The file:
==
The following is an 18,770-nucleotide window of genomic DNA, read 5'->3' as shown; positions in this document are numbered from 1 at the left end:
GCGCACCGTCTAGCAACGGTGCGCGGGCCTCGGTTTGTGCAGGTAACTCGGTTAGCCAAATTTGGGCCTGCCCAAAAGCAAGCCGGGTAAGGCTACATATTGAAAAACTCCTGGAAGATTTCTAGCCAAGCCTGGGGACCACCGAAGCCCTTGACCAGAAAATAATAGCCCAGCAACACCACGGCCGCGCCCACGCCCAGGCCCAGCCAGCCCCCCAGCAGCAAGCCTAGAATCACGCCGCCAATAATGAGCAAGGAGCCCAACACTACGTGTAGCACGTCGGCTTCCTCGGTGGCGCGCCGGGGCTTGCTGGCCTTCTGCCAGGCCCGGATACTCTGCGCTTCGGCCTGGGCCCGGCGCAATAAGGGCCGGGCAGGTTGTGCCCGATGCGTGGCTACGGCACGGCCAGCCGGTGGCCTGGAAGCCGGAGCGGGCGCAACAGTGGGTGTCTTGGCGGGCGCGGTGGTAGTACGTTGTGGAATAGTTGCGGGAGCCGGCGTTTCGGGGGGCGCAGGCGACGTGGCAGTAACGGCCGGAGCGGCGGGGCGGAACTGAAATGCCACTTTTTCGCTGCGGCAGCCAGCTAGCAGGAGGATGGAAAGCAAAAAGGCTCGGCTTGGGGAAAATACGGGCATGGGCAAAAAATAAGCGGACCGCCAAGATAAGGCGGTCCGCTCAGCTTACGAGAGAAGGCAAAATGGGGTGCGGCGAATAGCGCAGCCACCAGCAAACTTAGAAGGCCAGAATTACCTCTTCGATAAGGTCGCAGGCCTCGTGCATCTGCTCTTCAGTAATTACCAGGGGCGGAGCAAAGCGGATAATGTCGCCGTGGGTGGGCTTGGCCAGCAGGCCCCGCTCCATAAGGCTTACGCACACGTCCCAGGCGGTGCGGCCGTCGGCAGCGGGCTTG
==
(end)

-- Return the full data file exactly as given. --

The following is an 18,770-nucleotide window of genomic DNA, read 5'->3' as shown; positions in this document are numbered from 1 at the left end:
GCGCACCGTCTAGCAACGGTGCGCGGGCCTCGGTTTGTGCAGGTAACTCGGTTAGCCAAATTTGGGCCTGCCCAAAAGCAAGCCGGGTAAGGCTACATATTGAAAAACTCCTGGAAGATTTCTAGCCAAGCCTGGGGACCACCGAAGCCCTTGACCAGAAAATAATAGCCCAGCAACACCACGGCCGCGCCCACGCCCAGGCCCAGCCAGCCCCCCAGCAGCAAGCCTAGAATCACGCCGCCAATAATGAGCAAGGAGCCCAACACTACGTGTAGCACGTCGGCTTCCTCGGTGGCGCGCCGGGGCTTGCTGGCCTTCTGCCAGGCCCGGATACTCTGCGCTTCGGCCTGGGCCCGGCGCAATAAGGGCCGGGCAGGTTGTGCCCGATGCGTGGCTACGGCACGGCCAGCCGGTGGCCTGGAAGCCGGAGCGGGCGCAACAGTGGGTGTCTTGGCGGGCGCGGTGGTAGTACGTTGTGGAATAGTTGCGGGAGCCGGCGTTTCGGGGGGCGCAGGCGACGTGGCAGTAACGGCCGGAGCGGCGGGGCGGAACTGAAATGCCACTTTTTCGCTGCGGCAGCCAGCTAGCAGGAGGATGGAAAGCAAAAAGGCTCGGCTTGGGGAAAATACGGGCATGGGCAAAAAATAAGCGGACCGCCAAGATAAGGCGGTCCGCTCAGCTTACGAGAGAAGGCAAAATGGGGTGCGGCGAATAGCGCAGCCACCAGCAAACTTAGAAGGCCAGAATTACCTCTTCGATAAGGTCGCAGGCCTCGTGCATCTGCTCTTCAGTAATTACCAGGGGCGGAGCAAAGCGGATAATGTCGCCGTGGGTGGGCTTGGCCAGCAGGCCCCGCTCCATAAGGCTTACGCACACGTCCCAGGCGGTGCGGCCGTCGGCAGCGGGCTTG